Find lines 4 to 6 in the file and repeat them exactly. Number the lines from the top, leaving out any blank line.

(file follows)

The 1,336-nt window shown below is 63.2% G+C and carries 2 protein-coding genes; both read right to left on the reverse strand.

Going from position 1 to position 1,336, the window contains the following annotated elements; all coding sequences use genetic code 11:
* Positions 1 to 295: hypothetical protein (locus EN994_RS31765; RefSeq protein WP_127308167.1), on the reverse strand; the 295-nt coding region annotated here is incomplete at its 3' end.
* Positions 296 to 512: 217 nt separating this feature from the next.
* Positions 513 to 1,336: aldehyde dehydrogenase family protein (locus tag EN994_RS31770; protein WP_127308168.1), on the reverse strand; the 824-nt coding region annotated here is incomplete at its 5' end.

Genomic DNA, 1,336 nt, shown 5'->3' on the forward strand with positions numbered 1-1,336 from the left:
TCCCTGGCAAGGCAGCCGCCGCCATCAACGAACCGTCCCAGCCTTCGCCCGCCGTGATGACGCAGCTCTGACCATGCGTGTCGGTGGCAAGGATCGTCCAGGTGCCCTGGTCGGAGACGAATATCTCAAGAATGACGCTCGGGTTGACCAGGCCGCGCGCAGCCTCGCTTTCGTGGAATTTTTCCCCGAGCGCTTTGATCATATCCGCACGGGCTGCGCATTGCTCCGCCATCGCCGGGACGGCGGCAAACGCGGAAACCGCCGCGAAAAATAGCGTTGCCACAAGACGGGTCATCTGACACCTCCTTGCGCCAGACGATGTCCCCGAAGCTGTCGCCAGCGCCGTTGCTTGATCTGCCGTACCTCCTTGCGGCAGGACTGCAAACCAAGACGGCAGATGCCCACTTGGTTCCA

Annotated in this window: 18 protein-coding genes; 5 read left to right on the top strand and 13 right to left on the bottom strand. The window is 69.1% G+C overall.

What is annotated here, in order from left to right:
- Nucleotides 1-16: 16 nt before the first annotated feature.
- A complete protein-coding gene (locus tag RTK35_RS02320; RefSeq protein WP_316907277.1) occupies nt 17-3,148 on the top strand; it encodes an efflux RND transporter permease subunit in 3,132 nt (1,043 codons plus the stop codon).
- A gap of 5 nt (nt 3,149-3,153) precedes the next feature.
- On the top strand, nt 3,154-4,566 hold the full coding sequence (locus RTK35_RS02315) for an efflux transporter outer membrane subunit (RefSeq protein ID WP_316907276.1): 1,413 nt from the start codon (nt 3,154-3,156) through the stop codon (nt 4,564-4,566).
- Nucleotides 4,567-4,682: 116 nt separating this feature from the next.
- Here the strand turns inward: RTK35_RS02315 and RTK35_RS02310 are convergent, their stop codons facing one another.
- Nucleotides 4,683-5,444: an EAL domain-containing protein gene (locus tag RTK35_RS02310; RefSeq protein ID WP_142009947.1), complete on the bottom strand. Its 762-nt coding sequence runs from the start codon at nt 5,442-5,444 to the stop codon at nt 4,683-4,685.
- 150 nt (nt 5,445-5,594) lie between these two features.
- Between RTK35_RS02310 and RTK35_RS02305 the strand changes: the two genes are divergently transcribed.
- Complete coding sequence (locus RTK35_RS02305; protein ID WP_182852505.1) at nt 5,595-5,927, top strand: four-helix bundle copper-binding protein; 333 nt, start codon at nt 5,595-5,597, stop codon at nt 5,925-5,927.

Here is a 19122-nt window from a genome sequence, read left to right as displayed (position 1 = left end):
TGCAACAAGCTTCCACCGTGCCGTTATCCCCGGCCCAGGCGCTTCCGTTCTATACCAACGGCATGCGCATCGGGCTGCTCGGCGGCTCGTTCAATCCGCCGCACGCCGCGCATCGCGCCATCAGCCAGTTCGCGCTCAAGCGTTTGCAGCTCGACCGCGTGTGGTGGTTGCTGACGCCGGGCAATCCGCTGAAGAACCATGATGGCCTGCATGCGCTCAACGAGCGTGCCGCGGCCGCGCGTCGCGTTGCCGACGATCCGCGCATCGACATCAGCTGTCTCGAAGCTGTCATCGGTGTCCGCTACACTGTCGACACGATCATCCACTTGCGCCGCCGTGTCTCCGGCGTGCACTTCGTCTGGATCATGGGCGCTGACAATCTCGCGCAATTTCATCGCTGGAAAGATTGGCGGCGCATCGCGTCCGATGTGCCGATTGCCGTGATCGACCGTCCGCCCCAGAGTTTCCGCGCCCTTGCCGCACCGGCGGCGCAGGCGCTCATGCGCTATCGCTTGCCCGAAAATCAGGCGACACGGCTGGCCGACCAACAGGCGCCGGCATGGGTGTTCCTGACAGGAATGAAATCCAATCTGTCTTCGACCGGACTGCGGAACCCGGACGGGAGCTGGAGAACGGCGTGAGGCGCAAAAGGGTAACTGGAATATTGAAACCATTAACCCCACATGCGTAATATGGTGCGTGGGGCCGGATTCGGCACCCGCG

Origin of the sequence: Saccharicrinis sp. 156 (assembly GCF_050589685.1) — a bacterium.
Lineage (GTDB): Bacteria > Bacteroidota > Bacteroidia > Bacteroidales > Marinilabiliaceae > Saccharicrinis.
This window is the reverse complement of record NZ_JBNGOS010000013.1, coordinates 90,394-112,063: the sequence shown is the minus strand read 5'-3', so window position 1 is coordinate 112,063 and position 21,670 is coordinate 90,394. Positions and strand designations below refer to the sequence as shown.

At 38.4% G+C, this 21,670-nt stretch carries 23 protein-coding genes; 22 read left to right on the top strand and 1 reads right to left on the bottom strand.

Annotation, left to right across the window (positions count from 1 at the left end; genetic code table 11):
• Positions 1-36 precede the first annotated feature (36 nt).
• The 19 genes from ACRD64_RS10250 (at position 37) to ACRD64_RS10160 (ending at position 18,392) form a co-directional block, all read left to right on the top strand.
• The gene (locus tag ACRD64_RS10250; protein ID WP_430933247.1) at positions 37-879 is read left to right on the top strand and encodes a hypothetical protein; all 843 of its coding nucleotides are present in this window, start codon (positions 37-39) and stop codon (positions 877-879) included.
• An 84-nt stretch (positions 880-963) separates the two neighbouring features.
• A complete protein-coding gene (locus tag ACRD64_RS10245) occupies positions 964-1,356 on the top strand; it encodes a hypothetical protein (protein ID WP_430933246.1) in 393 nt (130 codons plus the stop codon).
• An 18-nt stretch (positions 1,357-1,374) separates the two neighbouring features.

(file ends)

* Positions 296 to 512: 217 nt separating this feature from the next.
* Positions 513 to 1,336: aldehyde dehydrogenase family protein (locus tag EN994_RS31770; protein WP_127308168.1), on the reverse strand; the 824-nt coding region annotated here is incomplete at its 5' end.

Genomic DNA, 1,336 nt, shown 5'->3' on the forward strand with positions numbered 1-1,336 from the left: